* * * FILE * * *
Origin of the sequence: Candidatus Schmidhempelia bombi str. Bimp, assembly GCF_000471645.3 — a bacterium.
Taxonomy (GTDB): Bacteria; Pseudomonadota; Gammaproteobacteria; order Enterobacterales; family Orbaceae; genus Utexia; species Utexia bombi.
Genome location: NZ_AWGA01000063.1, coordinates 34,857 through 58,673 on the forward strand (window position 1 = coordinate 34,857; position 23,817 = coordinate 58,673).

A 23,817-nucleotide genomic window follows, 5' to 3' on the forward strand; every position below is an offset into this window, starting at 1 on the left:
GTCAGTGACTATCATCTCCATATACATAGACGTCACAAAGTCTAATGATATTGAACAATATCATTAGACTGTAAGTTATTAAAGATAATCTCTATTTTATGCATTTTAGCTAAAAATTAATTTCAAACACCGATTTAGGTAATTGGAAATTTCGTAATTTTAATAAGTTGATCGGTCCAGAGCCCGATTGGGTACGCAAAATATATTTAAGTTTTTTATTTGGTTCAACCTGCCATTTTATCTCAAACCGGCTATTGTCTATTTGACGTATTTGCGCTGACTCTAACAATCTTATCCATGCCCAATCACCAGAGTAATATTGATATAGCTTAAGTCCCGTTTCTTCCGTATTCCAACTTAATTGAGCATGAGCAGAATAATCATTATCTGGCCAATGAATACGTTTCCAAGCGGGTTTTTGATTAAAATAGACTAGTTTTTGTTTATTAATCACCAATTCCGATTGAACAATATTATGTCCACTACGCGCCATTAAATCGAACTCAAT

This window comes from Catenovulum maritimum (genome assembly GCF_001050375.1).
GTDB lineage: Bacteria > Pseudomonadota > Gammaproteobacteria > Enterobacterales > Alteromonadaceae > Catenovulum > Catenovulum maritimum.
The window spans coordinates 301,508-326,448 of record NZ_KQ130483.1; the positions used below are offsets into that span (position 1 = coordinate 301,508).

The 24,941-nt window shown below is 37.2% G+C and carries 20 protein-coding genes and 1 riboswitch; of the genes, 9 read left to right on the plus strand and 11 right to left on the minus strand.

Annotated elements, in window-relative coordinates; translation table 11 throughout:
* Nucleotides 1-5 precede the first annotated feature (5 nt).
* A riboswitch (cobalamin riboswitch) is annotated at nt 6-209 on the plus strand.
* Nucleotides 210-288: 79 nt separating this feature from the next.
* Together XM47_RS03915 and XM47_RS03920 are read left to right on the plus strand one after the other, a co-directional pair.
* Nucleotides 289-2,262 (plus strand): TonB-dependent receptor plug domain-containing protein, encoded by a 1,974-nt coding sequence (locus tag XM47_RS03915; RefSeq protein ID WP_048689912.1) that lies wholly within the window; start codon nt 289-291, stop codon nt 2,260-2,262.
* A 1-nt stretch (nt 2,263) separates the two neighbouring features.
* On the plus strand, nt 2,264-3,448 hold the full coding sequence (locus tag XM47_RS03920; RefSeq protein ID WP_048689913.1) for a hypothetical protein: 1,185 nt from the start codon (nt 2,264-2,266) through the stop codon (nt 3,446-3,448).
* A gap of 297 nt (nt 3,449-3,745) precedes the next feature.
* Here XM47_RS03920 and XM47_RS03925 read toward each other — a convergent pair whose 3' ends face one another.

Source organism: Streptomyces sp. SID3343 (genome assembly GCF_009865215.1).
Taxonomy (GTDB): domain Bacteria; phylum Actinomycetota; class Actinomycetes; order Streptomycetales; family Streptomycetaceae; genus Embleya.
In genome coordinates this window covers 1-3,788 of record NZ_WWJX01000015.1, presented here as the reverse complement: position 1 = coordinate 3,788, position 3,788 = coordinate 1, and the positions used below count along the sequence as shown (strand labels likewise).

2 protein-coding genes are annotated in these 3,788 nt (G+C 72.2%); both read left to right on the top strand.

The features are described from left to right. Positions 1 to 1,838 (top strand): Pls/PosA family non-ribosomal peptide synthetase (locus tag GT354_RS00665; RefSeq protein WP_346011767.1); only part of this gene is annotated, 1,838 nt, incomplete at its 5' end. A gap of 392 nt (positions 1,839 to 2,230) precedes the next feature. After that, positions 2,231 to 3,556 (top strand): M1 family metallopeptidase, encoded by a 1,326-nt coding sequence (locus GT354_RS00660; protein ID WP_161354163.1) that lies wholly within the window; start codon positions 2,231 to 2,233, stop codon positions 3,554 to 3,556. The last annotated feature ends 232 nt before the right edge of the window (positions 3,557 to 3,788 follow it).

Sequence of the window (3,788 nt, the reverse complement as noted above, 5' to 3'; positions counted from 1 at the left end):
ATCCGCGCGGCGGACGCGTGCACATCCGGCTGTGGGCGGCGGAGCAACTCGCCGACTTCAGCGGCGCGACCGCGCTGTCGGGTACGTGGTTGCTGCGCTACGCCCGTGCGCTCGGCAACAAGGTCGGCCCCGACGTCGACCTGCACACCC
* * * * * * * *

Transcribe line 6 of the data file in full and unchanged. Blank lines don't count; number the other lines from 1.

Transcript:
This window comes from Catenovulum maritimum (genome assembly GCF_001050375.1).